In 1967, literally within minutes of her husband's death, the secret police came to take Nana's oldest son, Victor, to prison. He was held for several months on trumped-up charges of conspiring to aid the enemy. A period of constant mourning and terror ensued. One by one friends and family members, including two more of Nana's children, were rounded up and detained in miserable conditions. Many of them were tortured before being condemned to death, and then strung up for display in Baghdad's main public square. All this because they were Jews.
When a possibility for escape finally presented itself in 1970, Nana fled with two of her children and their families, despite enormous risks. By the mid 1970's, less than a hundred Jews, out of a total once numbering over 170 000, remained in Iraq.
Today, in addition to small groups dispersed around the world, there are large communities of Iraqi Jews in Israel, London, Montreal, New York and Los Angeles. Nana lives in Tel Aviv, Israel.
George Hayim is a Gay writer of Iraqi Jewish origin. He has led a remarkable life of passion and adventure and he is at once both a symbol of the Iraqi Jewish community in exile and an anathema to it.
A childhood of opulence in pre-war Shanghai, where money and isolation meant that one could indulge in whatever one fancied, (unlike in Iraq) meant that George came to embrace his homosexuality openly, from an early age. Haunted, however, by the strict authority of his tradition-minded father, George represents many of the contradictions of change and self-acceptance amongst Iraqi Jews.
After leaving China, George studied at the private boys school of Harrow in England. During World War II, he joined the Navy. Afterwards, he was never to hold another job--with the exception of a short stint as a loo attendant in London designed to humiliate his tycoon father into supporting him with a more generous allowance.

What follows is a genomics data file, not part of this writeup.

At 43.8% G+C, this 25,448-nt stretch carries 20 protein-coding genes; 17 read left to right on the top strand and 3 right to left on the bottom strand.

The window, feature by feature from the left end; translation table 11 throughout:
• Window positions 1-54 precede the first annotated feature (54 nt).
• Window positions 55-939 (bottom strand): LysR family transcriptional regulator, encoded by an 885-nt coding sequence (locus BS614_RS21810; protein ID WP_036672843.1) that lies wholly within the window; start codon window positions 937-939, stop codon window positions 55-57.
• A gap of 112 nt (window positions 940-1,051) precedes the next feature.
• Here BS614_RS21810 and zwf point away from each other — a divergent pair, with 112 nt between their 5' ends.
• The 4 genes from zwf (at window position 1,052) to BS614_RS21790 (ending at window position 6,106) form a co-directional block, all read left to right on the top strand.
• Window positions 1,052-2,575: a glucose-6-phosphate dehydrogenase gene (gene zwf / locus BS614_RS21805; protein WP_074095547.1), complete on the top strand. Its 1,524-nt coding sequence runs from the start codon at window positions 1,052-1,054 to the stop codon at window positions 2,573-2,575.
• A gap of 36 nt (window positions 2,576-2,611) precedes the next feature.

In the late 60's, George fell in love with a young Arab, living in France. This was George's most passionate love affair and led him to write a novel, Obsession. This book caused quite a scandal and many copies were bought only to be shredded and destroyed. Gore Vidal described Obsession as "a unique work; a story of sexual obsession that is marvelously funny".
Some 20 years later at the age of 68, George published his autobiography, Thou Shalt Not Uncover Thy Mother's Nakedness, which is part condensed erotic history, part family genealogy.
Today, George Hayim splits his time between Paris, London and Sydney, Australia. He has not lost his taste for scandal and likes to joke about having himself flogged in front of his window so that passersby may watch.
Joe Balass, the "me" in the film's title, was born in Baghdad in 1966. He escaped from Iraq with his family at the ripe old age of four, and eventually settled in Canada.